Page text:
Unlike the boycott against Israelis in Ramallah, celebrity boycotts affect the prestige and image of Israel and, by extension, the prestige and image of those who fight against BDS. Lorde’s mistake has elicited “heroic” comments from MKs and even a full-page ad in The Washington Post taken out by Shmuley Boteach’s Jewish Values Network. I wish such resources were instead used to advocate for dismantling arch-terrorist Yasser Arafat’s glorious mausoleum in Ramallah and scattering his ashes into the Mediterranean.
Fighting cultural BDS is an ideologically safe and, nowadays, profitable cause, offering glittery platforms for career activists as well as tax-deductible donations for well-meaning Zionist philanthropists. BDS is the centrist’s paradise, absolving its opponents from taking braver positions, such as opposition to the “two-state solution,” that would put them at risk of being labeled “rightwing” or “extremist.”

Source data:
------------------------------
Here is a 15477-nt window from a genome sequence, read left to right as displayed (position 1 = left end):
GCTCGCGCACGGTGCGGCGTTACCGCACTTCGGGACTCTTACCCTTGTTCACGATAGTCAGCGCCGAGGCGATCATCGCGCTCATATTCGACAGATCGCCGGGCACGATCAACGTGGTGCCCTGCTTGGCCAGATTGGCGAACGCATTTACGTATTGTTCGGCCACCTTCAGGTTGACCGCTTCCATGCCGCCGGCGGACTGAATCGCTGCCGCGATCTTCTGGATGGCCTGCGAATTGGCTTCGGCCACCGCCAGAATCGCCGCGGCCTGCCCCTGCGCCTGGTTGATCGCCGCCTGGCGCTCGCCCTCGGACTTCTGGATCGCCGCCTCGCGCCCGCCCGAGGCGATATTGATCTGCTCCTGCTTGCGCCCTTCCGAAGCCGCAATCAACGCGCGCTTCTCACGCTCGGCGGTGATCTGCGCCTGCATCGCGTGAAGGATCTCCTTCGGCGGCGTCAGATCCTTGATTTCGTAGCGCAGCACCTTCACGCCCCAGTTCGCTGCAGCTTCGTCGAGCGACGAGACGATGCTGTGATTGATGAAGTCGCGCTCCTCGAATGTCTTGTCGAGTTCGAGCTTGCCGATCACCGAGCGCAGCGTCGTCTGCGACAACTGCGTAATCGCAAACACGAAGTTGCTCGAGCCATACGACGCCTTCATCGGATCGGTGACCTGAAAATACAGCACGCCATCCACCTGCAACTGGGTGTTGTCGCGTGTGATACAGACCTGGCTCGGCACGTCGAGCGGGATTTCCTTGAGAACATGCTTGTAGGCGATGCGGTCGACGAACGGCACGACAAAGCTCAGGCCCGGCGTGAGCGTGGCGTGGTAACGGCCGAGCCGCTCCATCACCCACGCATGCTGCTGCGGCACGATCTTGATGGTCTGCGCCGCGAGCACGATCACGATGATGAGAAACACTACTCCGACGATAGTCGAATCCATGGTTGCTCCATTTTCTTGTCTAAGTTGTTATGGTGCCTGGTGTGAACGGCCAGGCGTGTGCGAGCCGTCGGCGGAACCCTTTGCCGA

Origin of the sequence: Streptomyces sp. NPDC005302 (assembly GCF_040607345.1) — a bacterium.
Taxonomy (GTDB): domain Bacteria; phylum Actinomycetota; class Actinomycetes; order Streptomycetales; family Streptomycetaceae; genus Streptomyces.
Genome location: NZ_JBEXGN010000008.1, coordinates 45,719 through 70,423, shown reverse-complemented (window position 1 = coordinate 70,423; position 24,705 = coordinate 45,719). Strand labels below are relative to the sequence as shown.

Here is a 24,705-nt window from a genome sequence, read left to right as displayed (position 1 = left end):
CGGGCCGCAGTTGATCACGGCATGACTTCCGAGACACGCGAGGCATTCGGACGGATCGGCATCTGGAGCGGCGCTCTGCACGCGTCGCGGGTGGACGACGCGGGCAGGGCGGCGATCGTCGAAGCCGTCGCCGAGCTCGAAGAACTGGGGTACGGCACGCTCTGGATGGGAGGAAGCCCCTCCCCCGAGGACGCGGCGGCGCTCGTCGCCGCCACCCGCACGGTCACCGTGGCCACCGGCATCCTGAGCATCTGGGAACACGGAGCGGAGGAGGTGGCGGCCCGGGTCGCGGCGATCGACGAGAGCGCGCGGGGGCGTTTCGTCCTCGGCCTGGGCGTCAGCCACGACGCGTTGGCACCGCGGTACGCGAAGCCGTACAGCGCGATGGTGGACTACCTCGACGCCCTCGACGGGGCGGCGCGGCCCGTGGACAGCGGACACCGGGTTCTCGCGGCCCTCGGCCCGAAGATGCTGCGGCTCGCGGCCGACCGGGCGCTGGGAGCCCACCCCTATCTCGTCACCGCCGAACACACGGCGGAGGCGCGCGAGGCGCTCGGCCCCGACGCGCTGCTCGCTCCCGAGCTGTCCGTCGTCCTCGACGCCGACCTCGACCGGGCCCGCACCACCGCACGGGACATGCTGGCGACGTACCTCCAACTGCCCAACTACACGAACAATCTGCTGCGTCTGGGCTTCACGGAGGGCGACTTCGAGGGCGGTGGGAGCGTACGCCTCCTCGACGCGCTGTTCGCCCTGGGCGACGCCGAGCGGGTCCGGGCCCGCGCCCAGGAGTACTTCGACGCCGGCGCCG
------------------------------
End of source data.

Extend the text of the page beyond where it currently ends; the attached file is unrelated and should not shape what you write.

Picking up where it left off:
Note, for example, the Creative Community for Peace’s praiseworthy appeal to Lorde. Entertainment industry executives urged her not to fall into the trap of the deceptive, hateful BDS movement. They were sure to add that “The boycott movement has come out as a strong opponent of real dialogue between Israelis and Palestinians, even going so far as to denounce projects that work to bring young Israelis and Palestinians together through music.” (This appeal was followed by a different letter from over 100 artists supporting Lorde’s decision.)